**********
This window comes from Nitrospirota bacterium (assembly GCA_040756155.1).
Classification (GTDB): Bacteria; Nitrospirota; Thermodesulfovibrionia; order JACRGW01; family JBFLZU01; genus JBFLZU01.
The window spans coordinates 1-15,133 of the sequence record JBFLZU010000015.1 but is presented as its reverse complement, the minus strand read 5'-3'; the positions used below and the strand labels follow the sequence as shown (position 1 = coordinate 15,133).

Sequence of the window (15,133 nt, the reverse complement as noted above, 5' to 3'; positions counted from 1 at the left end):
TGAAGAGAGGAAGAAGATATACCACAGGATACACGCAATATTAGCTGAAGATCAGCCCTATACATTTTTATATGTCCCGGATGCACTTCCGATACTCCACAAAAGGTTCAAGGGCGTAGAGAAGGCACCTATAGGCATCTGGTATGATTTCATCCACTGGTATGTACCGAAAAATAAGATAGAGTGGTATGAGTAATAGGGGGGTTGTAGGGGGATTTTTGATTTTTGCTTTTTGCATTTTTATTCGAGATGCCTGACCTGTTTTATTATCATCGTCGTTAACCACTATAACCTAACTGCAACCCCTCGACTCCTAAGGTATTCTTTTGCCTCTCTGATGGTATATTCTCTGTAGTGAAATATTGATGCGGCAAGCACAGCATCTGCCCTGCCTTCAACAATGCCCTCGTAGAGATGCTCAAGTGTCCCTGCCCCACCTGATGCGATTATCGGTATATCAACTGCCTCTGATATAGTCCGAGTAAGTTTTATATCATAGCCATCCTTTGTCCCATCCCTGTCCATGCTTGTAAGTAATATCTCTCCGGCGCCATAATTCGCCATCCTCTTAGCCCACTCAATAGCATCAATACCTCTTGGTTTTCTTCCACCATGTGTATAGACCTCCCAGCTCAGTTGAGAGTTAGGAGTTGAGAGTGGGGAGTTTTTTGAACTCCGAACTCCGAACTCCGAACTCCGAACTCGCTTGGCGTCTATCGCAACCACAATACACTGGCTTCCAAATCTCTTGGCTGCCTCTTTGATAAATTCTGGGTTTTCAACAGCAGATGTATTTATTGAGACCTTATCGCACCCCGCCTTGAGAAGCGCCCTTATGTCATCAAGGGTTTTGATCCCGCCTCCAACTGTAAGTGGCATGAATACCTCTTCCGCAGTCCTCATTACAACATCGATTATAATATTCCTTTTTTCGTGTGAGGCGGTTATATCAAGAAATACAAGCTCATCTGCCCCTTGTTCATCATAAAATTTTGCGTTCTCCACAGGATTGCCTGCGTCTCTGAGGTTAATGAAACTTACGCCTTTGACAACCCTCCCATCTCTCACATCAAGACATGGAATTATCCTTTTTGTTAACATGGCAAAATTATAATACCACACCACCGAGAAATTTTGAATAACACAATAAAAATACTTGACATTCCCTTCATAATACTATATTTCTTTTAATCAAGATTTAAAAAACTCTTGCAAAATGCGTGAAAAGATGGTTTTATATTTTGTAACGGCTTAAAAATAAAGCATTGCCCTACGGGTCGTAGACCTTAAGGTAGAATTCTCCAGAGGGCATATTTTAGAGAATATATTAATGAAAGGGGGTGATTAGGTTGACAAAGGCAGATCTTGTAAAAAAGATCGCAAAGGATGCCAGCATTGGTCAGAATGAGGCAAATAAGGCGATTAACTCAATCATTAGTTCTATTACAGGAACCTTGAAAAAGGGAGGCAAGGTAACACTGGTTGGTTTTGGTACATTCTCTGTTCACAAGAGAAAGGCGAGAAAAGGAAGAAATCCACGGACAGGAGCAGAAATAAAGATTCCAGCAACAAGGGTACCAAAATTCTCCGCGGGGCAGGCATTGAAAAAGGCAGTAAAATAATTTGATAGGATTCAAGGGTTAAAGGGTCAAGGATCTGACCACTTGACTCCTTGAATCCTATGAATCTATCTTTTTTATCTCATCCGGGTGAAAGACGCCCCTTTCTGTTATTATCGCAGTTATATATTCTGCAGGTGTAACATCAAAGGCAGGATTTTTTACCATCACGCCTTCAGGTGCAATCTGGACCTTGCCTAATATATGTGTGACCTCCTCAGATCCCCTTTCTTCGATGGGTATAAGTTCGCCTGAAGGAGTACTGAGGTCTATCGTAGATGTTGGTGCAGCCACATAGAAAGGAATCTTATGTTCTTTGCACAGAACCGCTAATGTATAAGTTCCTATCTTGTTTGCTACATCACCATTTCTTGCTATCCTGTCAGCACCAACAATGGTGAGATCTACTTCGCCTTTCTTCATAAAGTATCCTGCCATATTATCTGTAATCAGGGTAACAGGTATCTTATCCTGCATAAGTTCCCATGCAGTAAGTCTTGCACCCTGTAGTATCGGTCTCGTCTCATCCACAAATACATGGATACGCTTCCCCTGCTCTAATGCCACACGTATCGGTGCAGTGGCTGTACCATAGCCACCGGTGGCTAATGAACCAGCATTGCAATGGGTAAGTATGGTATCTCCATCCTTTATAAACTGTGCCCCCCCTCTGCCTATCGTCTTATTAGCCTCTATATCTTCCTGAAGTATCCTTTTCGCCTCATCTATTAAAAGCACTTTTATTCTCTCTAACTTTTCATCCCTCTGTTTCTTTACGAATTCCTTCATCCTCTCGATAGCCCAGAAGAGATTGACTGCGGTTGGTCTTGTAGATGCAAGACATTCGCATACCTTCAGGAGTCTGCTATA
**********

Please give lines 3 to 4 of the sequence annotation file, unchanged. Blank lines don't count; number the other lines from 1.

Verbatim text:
The window spans coordinates 1-15,133 of the sequence record JBFLZU010000015.1 but is presented as its reverse complement, the minus strand read 5'-3'; the positions used below and the strand labels follow the sequence as shown (position 1 = coordinate 15,133).

Sequence of the window (15,133 nt, the reverse complement as noted above, 5' to 3'; positions counted from 1 at the left end):